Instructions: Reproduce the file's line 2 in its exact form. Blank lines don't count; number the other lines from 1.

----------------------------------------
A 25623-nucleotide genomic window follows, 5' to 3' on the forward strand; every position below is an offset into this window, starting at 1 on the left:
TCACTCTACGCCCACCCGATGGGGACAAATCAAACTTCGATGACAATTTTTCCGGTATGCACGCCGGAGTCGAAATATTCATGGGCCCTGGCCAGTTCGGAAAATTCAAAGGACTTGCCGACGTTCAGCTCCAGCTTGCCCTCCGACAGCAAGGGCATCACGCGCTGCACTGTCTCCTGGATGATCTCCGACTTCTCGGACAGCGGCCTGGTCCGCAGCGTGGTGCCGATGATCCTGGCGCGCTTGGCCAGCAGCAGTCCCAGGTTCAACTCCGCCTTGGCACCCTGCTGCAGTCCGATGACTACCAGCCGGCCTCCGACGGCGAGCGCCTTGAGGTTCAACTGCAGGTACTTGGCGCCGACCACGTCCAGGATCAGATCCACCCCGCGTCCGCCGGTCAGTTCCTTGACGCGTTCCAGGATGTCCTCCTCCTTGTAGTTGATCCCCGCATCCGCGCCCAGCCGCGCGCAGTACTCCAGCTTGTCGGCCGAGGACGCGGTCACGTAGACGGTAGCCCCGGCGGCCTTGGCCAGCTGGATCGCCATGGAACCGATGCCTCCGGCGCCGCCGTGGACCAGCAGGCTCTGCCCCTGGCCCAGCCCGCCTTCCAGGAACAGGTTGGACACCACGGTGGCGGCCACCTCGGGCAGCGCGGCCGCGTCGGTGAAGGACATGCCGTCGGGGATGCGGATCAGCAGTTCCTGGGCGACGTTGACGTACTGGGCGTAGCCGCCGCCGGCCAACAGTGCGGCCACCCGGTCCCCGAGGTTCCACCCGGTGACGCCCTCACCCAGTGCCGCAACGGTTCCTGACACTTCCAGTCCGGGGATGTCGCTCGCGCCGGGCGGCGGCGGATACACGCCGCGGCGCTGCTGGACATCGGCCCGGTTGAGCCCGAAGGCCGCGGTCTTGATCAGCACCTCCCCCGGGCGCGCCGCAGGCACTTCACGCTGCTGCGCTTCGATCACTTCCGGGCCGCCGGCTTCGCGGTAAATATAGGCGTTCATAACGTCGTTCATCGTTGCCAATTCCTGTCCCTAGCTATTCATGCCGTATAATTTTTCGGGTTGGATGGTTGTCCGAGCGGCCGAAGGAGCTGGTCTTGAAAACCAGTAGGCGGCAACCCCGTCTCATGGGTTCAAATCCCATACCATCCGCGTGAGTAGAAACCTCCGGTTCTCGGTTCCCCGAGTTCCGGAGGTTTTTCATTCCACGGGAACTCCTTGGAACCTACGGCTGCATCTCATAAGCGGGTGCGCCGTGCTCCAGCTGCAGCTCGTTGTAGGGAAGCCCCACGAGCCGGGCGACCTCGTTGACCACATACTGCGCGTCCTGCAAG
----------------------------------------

TCACTCTACGCCCACCCGATGGGGACAAATCAAACTTCGATGACAATTTTTCCGGTATGCACGCCGGAGTCGAAATATTCATGGGCCCTGGCCAGTTCGGAAAATTCAAAGGACTTGCCGACGTTCAGCTCCAGCTTGCCCTCCGACAGCAAGGGCATCACGCGCTGCACTGTCTCCTGGATGATCTCCGACTTCTCGGACAGCGGCCTGGTCCGCAGCGTGGTGCCGATGATCCTGGCGCGCTTGGCCAGCAGCAGTCCCAGGTTCAACTCCGCCTTGGCACCCTGCTGCAGTCCGATGACTACCAGCCGGCCTCCGACGGCGAGCGCCTTGAGGTTCAACTGCAGGTACTTGGCGCCGACCACGTCCAGGATCAGATCCACCCCGCGTCCGCCGGTCAGTTCCTTGACGCGTTCCAGGATGTCCTCCTCCTTGTAGTTGATCCCCGCATCCGCGCCCAGCCGCGCGCAGTACTCCAGCTTGTCGGCCGAGGACGCGGTCACGTAGACGGTAGCCCCGGCGGCCTTGGCCAGCTGGATCGCCATGGAACCGATGCCTCCGGCGCCGCCGTGGACCAGCAGGCTCTGCCCCTGGCCCAGCCCGCCTTCCAGGAACAGGTTGGACACCACGGTGGCGGCCACCTCGGGCAGCGCGGCCGCGTCGGTGAAGGACATGCCGTCGGGGATGCGGATCAGCAGTTCCTGGGCGACGTTGACGTACTGGGCGTAGCCGCCGCCGGCCAACAGTGCGGCCACCCGGTCCCCGAGGTTCCACCCGGTGACGCCCTCACCCAGTGCCGCAACGGTTCCTGACACTTCCAGTCCGGGGATGTCGCTCGCGCCGGGCGGCGGCGGATACACGCCGCGGCGCTGCTGGACATCGGCCCGGTTGAGCCCGAAGGCCGCGGTCTTGATCAGCACCTCCCCCGGGCGCGCCGCAGGCACTTCACGCTGCTGCGCTTCGATCACTTCCGGGCCGCCGGCTTCGCGGTAAATATAGGCGTTCATAACGTCGTTCATCGTTGCCAATTCCTGTCCCTAGCTATTCATGCCGTATAATTTTTCGGGTTGGATGGTTGTCCGAGCGGCCGAAGGAGCTGGTCTTGAAAACCAGTAGGCGGCAACCCCGTCTCATGGGTTCAAATCCCATACCATCCGCGTGAGTAGAAACCTCCGGTTCTCGGTTCCCCGAGTTCCGGAGGTTTTTCATTCCACGGGAACTCCTTGGAACCTACGGCTGCATCTCATAAGCGGGTGCGCCGTGCTCCAGCTGCAGCTCGTTGTAGGGAAGCCCCACGAGCCGGGCGACCTCGTTGACCACATACTGCGCGTCCTGCAAG